Large-Scale Linear Programming (Continued)

Monday, September 9, 2002 - 10:30am - 11:15am
Keller 3-180
Daniel Bienstock (Columbia University)
Linear Programming is the central tool of Mathematical Programming. Linear programming models are flexible enough to adequately describe many realistic problems arising in modern industrial settings, while at the same time taking advantage of the considerable expertise on computational linear algebra that has been developed during the last fifty years. As a result, linear programming models are abundantly used in logistics, transportation, finance and many other practical applications.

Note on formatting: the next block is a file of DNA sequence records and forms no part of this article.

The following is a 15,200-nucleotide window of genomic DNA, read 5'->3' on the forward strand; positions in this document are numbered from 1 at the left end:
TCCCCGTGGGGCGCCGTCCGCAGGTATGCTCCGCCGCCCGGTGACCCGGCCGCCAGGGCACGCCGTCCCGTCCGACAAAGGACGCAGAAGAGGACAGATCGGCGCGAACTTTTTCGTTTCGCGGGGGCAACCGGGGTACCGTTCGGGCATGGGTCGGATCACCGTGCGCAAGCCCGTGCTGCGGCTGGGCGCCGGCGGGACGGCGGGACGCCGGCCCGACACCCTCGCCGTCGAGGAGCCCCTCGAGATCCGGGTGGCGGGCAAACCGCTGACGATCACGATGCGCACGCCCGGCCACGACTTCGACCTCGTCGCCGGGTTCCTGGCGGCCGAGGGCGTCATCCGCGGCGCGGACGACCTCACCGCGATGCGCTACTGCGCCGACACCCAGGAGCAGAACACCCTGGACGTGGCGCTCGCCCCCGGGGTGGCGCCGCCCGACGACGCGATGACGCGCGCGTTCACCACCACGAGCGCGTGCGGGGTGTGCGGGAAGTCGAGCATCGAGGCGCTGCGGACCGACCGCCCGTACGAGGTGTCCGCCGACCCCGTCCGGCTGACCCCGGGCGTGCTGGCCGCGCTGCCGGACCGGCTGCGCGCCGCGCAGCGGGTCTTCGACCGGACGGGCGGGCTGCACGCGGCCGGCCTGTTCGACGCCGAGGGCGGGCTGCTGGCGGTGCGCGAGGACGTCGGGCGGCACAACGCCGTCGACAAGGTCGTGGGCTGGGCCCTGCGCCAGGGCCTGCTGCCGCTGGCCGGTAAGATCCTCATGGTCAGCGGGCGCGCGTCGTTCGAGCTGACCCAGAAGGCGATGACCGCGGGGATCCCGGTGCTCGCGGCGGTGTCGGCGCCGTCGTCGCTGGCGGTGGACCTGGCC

Linear Programming has undergone profound changes during the last twenty years, resulting in codes that are thousands (and sometimes, millions) of times faster than what was available just fifteen years ago. Yet difficult challenges persist, in the form of large-scale linear programming problems arising in routing, network design, chip design and other settings. In fact, large problem instances render even the best of codes nearly unusable.

In this lecture we will survey fundamentals of Linear Programming theory, with special emphasis on recent developments, and in particular, on techniques geared to handling very large instances.